When workers are hired, their first days, weeks or even months may be spent learning how to do their jobs correctly. This training often is multi-faceted and can include everything from where to put their personal belongings to learning in-depth procedures that will keep them safe while performing dangerous tasks.
It can be easy to focus on ensuring that standard procedures are in place, up-to-date and being followed. As long as everything runs according to plan, the facility can remain safe and productive. However, that not always is the case.
Emergencies disrupt normal business routines, and just like daily operations and procedures, having a response plan is the first step to help everyone know what to do when the unexpected happens. Just like training workers to do their daily job duties, they need to learn what to do when things don’t go as planned.
Emergency response plans need to cover a wide variety of hazards. They also account for the resources needed for response, as well as the specific actions that will be taken to mitigate various situations that could occur. There are five planning “Ps” that could assist managers with the process of planning and prevention.
The days of saying “I never expected that to happen” are gone. As potential emergencies are identified, prepare and plan for all of the things that no one likes to think about such as fires, natural disasters and business attacks. Although these and many other types of emergencies occur can without warning, they still are predictable.
Emergencies may occur within a facility or they may affect an entire region. Knowing what could happen establishes the scope for planning and other preparations. It also can prevent the facility from preparing for a disaster that is unlikely instead of preparing for something that far more likely is to happen.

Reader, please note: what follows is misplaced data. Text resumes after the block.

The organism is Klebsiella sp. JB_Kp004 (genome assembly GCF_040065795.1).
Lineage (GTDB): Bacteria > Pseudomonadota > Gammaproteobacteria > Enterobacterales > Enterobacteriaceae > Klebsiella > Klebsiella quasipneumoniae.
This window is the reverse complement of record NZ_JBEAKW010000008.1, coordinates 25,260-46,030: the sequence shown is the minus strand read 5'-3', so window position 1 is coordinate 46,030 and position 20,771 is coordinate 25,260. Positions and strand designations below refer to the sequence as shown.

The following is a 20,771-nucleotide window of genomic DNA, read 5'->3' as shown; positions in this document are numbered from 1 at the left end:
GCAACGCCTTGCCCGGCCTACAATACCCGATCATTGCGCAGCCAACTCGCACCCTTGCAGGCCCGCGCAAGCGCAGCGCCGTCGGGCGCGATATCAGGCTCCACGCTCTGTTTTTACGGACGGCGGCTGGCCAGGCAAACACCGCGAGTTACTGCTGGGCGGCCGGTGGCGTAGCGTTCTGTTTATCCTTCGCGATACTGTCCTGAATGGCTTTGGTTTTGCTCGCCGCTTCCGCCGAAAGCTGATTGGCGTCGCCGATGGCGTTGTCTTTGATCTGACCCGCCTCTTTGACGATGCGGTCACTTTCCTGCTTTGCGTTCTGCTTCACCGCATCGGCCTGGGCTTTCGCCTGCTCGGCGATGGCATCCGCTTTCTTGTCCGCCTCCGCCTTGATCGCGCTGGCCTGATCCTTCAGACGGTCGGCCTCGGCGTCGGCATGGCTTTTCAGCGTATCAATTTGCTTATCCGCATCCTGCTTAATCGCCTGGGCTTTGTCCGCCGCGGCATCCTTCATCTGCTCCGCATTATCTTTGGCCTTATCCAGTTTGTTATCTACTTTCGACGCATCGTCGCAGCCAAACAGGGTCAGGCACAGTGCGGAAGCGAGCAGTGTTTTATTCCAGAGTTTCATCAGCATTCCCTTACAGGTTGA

The Federal Emergency Management Agency (FEMA), the American Red Cross and other organizations offer free information to help businesses become aware of the types of disasters and emergencies that they may face. They also offer templates to help facilities begin planning.
Responding to a fire is different than responding to a tornado. Different actions and different resources are needed for each of these scenarios. Preparation for both situations involves having the right resources and assigning roles and responsibilities.
Emergency response planning helps everyone at an organization decide on appropriate actions. This preparation begins with stocking response supplies. This is where knowing what could happen is important, because those resources will need to be put somewhere and periodically checked to make sure that they still are in working order. It doesn’t make sense to stock things that aren’t likely to be needed.
Sometimes, it may not make sense to stock certain types of supplies, especially those that are expensive or won’t be used very often. It might make more sense to coordinate response with an outside agency that already owns that equipment and has the manpower and training to use it – especially for smaller facilities with limited resources. Firefighting and responding to emergency chemical releases are two examples.